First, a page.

tVVt-? Unreconstructed preform.
atacho "esparto grass". Spanish.
retozo "frolic". Spanish.
TO/ASK? "white clay" Pre-Roman; Basque? Much studied but a total mess of contradictions. Basque linguists are convinced it comes from a Romance language (Trask 2008); Romance linguists are convinced it comes from Basque (Dworkin 2012). A link to Latin tuscus "Etruscan" is semantically unclear and phonologically difficult and should be jettisoned. Most likely this comes from an substratum language.
tasconium, "white, clay-like soil". Iberian Latin. Recorded in Pliny the Edler's Historia naturalis as a local Latin word.
toska, "white clay". Basque.
tosco/a, "porous limestone". Old Spanish.
thieldones, type of Spanish horse. Pre-Roman; Iberian Latin. Dworkin 2012.
*tur- / *ter- Unknown meaning. Unknown; [Old European Hydronomy?]. Traditionally regarded as Iberian but questionable. Curchin 2008.
Nemanturista, a town. Probably Indo-European and not a substratum.
Turasia, a lake. With suffix *-asyo-.
Turia, rivers in the south and north of Spain.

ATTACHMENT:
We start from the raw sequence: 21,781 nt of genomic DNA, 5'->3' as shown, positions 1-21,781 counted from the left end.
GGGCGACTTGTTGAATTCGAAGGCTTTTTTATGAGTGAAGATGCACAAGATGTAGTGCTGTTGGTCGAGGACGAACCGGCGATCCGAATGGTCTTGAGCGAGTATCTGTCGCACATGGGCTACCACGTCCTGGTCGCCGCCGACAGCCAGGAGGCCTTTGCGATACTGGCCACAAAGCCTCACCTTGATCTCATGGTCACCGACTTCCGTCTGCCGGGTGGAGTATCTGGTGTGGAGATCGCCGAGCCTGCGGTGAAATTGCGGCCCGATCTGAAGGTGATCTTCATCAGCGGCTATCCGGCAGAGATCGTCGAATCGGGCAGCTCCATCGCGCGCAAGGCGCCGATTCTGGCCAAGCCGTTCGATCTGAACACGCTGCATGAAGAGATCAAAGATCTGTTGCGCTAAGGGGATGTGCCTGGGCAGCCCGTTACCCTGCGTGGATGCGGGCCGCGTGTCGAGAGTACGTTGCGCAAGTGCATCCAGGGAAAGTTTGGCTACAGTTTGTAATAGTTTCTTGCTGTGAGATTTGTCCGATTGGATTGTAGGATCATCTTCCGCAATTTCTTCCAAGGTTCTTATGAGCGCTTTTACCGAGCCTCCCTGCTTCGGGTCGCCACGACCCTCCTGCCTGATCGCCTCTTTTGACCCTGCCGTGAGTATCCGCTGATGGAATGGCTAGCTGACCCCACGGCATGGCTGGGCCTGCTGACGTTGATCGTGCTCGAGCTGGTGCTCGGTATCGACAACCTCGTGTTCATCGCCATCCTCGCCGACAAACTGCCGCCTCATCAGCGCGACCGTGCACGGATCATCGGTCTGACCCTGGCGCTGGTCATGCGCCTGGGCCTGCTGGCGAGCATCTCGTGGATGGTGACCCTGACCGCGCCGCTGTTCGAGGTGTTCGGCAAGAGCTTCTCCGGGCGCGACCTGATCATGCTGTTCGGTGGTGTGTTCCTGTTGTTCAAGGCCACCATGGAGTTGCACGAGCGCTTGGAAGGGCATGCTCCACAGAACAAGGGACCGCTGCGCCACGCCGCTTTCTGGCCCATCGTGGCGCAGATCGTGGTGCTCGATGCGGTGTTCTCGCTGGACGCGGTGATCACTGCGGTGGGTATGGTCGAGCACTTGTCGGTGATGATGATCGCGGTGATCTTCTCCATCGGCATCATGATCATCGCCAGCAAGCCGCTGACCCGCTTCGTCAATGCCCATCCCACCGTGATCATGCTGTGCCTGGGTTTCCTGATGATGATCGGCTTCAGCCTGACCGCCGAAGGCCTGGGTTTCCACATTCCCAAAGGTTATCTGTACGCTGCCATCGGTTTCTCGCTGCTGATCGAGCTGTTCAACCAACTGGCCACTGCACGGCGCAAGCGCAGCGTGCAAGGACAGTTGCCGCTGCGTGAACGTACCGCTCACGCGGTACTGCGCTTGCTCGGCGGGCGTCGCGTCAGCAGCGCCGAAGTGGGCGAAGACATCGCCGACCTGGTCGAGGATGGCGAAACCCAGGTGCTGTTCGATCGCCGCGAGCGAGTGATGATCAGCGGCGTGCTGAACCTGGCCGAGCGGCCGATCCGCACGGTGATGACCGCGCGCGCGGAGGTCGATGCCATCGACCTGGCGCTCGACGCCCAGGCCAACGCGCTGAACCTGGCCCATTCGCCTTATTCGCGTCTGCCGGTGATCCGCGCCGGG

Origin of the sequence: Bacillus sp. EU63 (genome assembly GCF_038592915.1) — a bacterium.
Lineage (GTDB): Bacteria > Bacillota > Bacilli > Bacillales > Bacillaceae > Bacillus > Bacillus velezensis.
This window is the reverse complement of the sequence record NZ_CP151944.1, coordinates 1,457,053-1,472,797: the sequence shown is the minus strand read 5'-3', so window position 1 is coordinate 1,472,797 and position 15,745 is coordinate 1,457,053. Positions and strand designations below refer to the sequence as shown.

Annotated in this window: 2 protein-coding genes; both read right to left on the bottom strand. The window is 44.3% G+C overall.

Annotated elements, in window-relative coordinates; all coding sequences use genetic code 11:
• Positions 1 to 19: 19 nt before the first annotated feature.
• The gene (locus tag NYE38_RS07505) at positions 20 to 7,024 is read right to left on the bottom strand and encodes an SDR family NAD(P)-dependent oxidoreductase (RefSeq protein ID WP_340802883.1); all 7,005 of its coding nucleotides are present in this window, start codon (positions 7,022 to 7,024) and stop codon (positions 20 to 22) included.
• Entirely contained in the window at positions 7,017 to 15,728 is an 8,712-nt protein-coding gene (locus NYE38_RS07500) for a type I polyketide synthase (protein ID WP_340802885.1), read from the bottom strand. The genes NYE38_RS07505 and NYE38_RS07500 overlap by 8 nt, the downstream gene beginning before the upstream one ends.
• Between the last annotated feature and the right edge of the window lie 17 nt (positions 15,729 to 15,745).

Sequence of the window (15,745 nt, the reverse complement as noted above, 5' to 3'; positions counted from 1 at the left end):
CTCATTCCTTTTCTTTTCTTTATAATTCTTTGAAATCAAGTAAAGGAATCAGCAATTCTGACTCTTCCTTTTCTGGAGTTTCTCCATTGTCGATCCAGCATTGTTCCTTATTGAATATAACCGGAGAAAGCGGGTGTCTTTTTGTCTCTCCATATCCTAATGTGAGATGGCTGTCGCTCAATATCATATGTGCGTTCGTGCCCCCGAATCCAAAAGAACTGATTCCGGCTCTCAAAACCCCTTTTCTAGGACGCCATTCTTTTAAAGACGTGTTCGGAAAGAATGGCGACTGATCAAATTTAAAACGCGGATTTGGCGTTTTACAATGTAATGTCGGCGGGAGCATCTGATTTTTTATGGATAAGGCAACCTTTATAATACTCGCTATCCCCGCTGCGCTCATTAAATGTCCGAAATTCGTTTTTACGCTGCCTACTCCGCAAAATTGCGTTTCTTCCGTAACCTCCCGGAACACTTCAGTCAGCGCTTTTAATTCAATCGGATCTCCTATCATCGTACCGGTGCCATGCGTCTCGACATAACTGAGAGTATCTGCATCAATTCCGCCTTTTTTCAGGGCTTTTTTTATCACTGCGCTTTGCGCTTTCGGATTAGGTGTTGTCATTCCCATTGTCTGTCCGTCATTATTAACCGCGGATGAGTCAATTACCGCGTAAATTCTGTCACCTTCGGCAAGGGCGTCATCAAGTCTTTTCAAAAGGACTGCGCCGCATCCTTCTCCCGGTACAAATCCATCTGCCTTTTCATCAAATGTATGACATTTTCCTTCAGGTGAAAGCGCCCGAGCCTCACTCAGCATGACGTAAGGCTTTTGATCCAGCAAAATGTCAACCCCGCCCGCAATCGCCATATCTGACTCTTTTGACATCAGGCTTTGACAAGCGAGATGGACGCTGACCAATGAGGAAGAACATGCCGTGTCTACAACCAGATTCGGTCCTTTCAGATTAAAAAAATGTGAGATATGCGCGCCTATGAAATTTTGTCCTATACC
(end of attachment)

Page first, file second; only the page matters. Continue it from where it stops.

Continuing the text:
*urc- Old European Hydronym. Derived from *(a)ur-. Villar 2000.
Orcelis, a river.
Orcia, a deity.
Orcia, a town. Most believe this to be Celtic, however. Curchin 2008.
Orcia, rivers in Greece and Dacia.
Orcius, personal name
UR, "water". Basque? [Possibly linked to *(a)ur-]. Dworkin 2012.
ur, "water". Basque.
urium, "mud carried by water". Pre-Roman; Iberian Latin. Dworkin 2012.
Correa, Jose A. "El hidronimo Guadiaro: Nota a Avieno". Palaeohispanica. Vol. 13. 2013.
Cortes-Valenciano, Marcelino. "De sekia a Ejea: la evolucion linguistica de un toponimo controvertido. Palaeohispanica. Vol. 11. 2012.
Clements, J. Clancy. The Linguistic Legacy of Spanish and Portuguese: Colonial Expansion and Language Change. Cambridge University Press. 2009.
Curchin, Leonard A. "Place-Names of the Ebro Valley: Their Linguistic Origins". Palaeohispanica. Vol. 8. 2008.
Dworkin, Stephen N. A History of the Spanish Language: A Linguistic Perspective. Oxford University Press. 2012.
Kroonen, Guus. Etymological Dictionary of Proto-Germanic. Ed. by Alexander Lubotsky. Brill, 2014. 'Brill Online'. 10 February 2014.
Pharies, David. Breve historia de la lengua espanola. University of Chicago Press. 2007.
Roberts, Edward A. Etymological Dictionary of the Spanish Language. XLIBRIS. 2014.
Trask, R. L. Etymological Dictionary of Basque. University of Sussex. 2008.
Villar, Francisco. Indoeuropeos y no indoeuropeos en la Hispania prerromana. Salamanca. 2000.
Villar, Francisco & Blanca M. Prosper. Vascos, celtas e indoeuropeos. Genes y lenguas. Salamanca 2005.